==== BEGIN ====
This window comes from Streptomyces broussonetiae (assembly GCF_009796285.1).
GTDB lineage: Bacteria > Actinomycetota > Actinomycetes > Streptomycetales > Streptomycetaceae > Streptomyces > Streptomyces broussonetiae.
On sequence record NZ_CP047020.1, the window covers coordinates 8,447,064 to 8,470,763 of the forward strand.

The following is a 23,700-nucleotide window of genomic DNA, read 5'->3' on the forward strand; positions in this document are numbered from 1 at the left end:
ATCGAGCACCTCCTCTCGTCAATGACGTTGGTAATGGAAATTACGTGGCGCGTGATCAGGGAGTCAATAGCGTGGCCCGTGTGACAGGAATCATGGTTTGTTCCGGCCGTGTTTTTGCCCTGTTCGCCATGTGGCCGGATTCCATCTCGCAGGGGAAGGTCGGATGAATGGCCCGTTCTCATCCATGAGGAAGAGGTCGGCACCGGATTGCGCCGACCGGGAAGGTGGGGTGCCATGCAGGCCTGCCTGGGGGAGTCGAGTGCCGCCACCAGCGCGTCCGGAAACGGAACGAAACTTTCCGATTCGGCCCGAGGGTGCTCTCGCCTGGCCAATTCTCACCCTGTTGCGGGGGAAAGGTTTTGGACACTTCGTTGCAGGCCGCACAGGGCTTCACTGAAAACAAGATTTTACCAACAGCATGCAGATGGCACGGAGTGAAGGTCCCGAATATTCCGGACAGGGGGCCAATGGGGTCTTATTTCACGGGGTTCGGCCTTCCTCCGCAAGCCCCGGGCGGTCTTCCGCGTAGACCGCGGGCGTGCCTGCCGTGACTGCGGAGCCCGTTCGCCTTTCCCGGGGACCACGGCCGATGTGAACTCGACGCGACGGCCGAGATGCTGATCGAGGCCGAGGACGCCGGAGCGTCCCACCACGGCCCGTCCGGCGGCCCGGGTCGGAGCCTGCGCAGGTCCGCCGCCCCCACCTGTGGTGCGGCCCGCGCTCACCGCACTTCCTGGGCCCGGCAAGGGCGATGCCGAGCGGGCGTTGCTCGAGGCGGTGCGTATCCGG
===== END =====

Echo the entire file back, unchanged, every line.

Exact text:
This window comes from Streptomyces broussonetiae (assembly GCF_009796285.1).
GTDB lineage: Bacteria > Actinomycetota > Actinomycetes > Streptomycetales > Streptomycetaceae > Streptomyces > Streptomyces broussonetiae.
On sequence record NZ_CP047020.1, the window covers coordinates 8,447,064 to 8,470,763 of the forward strand.

The following is a 23,700-nucleotide window of genomic DNA, read 5'->3' on the forward strand; positions in this document are numbered from 1 at the left end:
ATCGAGCACCTCCTCTCGTCAATGACGTTGGTAATGGAAATTACGTGGCGCGTGATCAGGGAGTCAATAGCGTGGCCCGTGTGACAGGAATCATGGTTTGTTCCGGCCGTGTTTTTGCCCTGTTCGCCATGTGGCCGGATTCCATCTCGCAGGGGAAGGTCGGATGAATGGCCCGTTCTCATCCATGAGGAAGAGGTCGGCACCGGATTGCGCCGACCGGGAAGGTGGGGTGCCATGCAGGCCTGCCTGGGGGAGTCGAGTGCCGCCACCAGCGCGTCCGGAAACGGAACGAAACTTTCCGATTCGGCCCGAGGGTGCTCTCGCCTGGCCAATTCTCACCCTGTTGCGGGGGAAAGGTTTTGGACACTTCGTTGCAGGCCGCACAGGGCTTCACTGAAAACAAGATTTTACCAACAGCATGCAGATGGCACGGAGTGAAGGTCCCGAATATTCCGGACAGGGGGCCAATGGGGTCTTATTTCACGGGGTTCGGCCTTCCTCCGCAAGCCCCGGGCGGTCTTCCGCGTAGACCGCGGGCGTGCCTGCCGTGACTGCGGAGCCCGTTCGCCTTTCCCGGGGACCACGGCCGATGTGAACTCGACGCGACGGCCGAGATGCTGATCGAGGCCGAGGACGCCGGAGCGTCCCACCACGGCCCGTCCGGCGGCCCGGGTCGGAGCCTGCGCAGGTCCGCCGCCCCCACCTGTGGTGCGGCCCGCGCTCACCGCACTTCCTGGGCCCGGCAAGGGCGATGCCGAGCGGGCGTTGCTCGAGGCGGTGCGTATCCGG